The recent hoop-de-do over the advertising for sexy shows like the MGM’s “La Femme” or the Riviera’s “Crazy Girls” and the resulting restrictions placed on advertising and promotion puts even more emphasis on Las Vegas’s obsession with the “bottom line.”
The promotion that is being objected to by at least one of the city’s councilpersons, for instance, reflects the city’s old understanding of the Vegas “bottom” line, as opposed to the new corporate understanding of the meaning of the phrase “bottom line.”
For a decade, at least, the term “bottom line” is emphasized when being used to cast negative aspersion on the so-called bean counters, who supposedly are responsible for the elimination of, among other things, much of what was originally the more popular concept of Vegas’s “bottom” line.
With the 25-year evolution of the corporate takeover of the fabled “Strip,” and change in promotional focus to Vegas as a “family destination,” the obsession with the “bottom line” has comes to mean that every area of a hotel/casino must be able to pay for itself.
In other words, big loss leaders like “complimentary” entertainment, food and rooms, are rarely given out so freely, as was once the case, to entice people to spend at the gaming tables. Of course, on the backside of that issue is the fact that with more and more video machines, each place has fewer gaming tables to entice them. Nevertheless, hotel buffets, showrooms, and other areas can no longer operate at a loss, regardless of how well the casino portion of the property might be doing. Every area of the hotel/casino must show a profit on the “bottom line.”
Looking in the rear view mirror, we uncover that hotels made the vast majority of their profit in the casino and IT was the largest area of the hotel, not the shopping plaza. The bottom line then, more often than not, would have been thought of as that part of the production show chorus line that was advertised most prominently. In fact, the latter bottom line, in the days when cheesecake was a type of photography rather than just the main dessert, was used to”¦uh”¦beef up, the other bottom line.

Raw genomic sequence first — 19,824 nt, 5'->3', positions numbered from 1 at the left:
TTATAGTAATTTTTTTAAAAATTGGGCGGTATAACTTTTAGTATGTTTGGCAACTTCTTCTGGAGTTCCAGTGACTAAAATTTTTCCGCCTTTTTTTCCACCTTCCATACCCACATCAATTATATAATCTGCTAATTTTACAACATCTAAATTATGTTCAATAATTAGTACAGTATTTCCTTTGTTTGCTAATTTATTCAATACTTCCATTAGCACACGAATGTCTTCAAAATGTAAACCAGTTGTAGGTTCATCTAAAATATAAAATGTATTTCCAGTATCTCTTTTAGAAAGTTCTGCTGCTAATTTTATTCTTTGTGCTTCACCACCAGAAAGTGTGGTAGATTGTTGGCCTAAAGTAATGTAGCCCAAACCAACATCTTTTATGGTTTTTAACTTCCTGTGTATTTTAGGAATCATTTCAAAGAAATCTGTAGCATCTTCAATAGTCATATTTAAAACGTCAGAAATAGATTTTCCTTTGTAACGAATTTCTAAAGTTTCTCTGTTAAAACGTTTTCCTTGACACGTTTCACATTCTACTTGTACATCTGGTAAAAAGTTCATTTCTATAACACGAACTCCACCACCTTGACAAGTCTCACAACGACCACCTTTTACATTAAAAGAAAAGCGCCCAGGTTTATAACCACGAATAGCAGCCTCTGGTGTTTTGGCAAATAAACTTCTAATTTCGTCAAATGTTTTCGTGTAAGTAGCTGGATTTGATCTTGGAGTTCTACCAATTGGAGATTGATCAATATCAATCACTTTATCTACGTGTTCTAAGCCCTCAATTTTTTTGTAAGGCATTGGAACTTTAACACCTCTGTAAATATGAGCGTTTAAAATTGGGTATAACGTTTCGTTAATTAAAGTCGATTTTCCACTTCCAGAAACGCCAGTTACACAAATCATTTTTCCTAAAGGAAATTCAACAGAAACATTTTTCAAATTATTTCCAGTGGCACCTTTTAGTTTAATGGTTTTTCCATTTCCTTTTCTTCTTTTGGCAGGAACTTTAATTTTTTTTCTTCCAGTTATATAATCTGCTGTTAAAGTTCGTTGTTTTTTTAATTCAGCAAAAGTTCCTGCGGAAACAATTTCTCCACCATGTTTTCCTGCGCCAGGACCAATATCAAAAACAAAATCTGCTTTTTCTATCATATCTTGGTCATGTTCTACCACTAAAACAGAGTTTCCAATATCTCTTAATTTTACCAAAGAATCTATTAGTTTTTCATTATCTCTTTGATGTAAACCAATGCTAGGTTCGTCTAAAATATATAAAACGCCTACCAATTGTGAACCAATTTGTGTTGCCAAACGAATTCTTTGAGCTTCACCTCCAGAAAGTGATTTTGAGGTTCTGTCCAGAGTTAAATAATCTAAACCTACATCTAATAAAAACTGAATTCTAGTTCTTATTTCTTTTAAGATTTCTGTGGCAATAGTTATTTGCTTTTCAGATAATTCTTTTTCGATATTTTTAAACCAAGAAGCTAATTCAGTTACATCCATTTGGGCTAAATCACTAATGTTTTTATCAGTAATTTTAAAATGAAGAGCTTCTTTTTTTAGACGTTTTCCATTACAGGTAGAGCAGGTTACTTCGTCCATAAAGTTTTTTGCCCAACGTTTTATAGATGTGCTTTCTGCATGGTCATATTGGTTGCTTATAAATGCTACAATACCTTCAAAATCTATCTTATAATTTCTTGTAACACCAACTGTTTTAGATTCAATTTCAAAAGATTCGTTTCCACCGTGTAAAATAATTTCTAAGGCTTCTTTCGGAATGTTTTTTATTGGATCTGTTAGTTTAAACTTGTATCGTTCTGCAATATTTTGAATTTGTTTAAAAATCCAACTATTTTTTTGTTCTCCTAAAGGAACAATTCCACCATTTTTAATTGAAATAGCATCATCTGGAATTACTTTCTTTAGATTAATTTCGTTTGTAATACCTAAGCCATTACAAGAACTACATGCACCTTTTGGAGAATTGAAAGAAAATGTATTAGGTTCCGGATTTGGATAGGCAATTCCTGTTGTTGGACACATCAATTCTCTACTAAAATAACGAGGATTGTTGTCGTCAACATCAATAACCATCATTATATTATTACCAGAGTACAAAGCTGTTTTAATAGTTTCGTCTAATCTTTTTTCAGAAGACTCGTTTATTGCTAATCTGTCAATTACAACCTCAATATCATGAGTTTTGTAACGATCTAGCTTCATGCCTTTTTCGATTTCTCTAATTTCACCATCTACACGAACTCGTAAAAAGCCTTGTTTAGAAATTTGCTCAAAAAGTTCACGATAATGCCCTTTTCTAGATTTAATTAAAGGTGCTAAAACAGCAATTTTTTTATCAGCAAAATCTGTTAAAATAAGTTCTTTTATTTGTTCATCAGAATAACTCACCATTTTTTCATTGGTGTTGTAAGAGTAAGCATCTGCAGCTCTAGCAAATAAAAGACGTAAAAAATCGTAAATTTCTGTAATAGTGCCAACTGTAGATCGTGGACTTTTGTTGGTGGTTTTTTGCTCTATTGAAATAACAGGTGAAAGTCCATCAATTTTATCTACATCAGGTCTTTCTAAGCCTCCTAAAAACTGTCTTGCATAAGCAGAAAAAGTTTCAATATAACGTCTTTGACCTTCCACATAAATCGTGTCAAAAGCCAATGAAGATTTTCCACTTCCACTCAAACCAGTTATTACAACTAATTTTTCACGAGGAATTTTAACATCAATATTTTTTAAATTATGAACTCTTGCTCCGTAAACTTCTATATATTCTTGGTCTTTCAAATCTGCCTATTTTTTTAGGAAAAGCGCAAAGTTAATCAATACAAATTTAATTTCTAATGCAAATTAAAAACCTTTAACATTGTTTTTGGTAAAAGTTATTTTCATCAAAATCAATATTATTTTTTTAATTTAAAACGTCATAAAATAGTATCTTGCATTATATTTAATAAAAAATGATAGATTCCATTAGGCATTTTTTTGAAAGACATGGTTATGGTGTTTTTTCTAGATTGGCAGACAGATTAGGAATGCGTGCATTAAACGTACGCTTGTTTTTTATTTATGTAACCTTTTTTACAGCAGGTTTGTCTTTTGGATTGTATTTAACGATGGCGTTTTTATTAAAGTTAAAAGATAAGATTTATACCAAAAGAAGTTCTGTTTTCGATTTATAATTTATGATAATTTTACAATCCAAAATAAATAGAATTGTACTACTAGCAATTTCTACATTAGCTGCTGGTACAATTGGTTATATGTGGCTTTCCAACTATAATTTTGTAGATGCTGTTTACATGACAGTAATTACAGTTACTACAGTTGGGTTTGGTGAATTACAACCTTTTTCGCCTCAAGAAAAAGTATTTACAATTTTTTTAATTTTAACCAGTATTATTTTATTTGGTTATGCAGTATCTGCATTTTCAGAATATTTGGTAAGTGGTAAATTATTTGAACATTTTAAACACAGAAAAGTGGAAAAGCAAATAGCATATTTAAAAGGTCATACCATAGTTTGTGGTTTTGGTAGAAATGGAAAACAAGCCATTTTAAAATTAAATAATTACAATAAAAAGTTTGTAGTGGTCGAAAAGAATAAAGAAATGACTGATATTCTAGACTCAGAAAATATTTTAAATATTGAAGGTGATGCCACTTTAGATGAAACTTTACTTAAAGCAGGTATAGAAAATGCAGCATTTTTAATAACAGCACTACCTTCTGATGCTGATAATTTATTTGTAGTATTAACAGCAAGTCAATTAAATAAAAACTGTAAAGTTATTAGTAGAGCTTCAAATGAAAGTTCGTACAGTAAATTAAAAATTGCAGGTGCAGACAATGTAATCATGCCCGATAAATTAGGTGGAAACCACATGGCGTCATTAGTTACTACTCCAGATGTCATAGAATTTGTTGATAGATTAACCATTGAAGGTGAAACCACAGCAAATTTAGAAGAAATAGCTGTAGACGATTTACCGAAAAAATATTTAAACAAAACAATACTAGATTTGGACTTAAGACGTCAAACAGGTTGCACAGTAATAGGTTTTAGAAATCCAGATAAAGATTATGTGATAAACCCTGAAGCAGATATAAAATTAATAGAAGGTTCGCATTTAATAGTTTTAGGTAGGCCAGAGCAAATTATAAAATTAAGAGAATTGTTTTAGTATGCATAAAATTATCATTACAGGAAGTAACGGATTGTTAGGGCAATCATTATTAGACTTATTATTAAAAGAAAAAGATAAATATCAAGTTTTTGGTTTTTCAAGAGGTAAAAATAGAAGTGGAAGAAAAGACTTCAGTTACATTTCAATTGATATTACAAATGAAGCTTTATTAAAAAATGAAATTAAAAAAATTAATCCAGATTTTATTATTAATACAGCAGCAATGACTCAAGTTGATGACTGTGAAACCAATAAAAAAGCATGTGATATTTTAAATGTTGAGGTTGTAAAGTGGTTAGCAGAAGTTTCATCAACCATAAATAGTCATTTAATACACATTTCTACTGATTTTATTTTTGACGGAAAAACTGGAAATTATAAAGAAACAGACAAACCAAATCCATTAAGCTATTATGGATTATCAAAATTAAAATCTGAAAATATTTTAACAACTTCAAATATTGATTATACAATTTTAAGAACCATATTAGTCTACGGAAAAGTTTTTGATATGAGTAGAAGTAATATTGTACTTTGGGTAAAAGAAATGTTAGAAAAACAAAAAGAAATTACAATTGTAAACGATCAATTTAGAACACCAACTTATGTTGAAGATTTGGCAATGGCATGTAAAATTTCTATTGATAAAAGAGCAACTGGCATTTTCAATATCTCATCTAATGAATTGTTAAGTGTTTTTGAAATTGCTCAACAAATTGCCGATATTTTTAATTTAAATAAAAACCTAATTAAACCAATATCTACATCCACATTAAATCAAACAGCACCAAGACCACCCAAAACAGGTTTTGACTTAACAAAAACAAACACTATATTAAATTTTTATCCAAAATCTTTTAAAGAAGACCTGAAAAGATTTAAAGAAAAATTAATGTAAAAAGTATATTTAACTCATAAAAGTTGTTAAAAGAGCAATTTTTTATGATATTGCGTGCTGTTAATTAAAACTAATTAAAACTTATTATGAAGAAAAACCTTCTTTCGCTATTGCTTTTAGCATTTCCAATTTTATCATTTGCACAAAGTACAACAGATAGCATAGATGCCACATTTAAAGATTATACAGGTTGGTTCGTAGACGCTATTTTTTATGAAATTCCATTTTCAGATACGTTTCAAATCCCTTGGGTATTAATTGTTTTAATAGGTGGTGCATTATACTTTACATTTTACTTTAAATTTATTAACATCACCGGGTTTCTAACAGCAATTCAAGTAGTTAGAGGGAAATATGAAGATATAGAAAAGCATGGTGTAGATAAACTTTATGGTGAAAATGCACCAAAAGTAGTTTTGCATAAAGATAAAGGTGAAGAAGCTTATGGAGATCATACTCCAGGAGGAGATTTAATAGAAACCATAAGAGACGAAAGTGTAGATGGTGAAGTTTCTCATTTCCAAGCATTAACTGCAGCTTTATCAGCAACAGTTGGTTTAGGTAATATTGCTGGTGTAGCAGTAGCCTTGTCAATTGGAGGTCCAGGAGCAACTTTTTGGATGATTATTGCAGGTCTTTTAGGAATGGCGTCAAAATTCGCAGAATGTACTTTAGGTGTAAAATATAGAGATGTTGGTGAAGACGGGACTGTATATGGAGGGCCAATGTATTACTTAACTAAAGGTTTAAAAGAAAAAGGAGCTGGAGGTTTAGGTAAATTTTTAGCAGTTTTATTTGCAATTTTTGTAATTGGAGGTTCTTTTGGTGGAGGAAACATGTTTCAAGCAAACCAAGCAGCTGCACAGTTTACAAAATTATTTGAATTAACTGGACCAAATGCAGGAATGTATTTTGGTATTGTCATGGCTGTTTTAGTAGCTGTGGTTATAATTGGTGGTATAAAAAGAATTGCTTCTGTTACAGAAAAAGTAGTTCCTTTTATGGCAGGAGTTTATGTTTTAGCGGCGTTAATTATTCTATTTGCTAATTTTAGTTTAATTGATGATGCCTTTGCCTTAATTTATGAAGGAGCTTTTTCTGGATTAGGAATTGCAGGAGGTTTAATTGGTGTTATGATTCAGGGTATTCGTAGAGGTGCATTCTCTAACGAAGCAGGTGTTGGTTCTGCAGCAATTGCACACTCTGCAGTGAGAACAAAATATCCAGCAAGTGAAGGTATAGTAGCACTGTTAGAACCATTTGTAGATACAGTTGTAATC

The Tropicana once put up billboards that showed a line of scantily-clad derrieres of gals in the “Folies Bergere” with the slogan, “We have the best seats in the house!”
The double entendre is quite obvious in the “Crazy Girls” slogan: “No Ifs, Ands, or ”¦!” as well as the Flamingo’s “Bottoms Up!”
The town fathers (and mothers, presumably) forced the hotel to cover the nearly-nude buttocks on the line of those gals in the “Crazy Girls” public ads. On one billboard in particular, along Paradise Road, they were covered with a row of mylar streamers. Not wanting to seem prudish, the objectors supposedly claimed it caused too much distraction for drivers. In fact, though, the end result was that the bright streamers wafting in the breeze drew even more attention to what lay underneath.
Hind sight tells us that the advertising of production shows like “Nudes on Ice,” “Oba Oba,” “Bare Vegas,” “Vive Les Girls,” “Dan Sin Dirty,” “Spice on Ice,” as well as theatrical shows like “Natalie Needs A Nightie,” and even the shows of “Melinda, the First Lady of Magic,” reflected more of the bottom line of Sin City than Mr. Rogers’ neighborhood.
“Falling behind” meant a showgirl was eating too much of the food group that causes cellulite.
“Bountiful booty” back then was something other than 20,000 points on your slot club card.
Hotels were much more concerned about the firmness of the thighs of the girls in the show, than on the fried chicken in the coffee shop.
And tender rump”¦well”¦you get the picture.
There just are no “butts” about the bare fact that what was once the “bottom” line of the fabled Las Vegas French revue has been replaced by the “bottom line” of the not-so-fabled corporate profit-loss statement.
Oh, and as for some of those bean counters, who know little of Vegas before 1992, the phrase “unbelievable boobs” has been redefined, as well.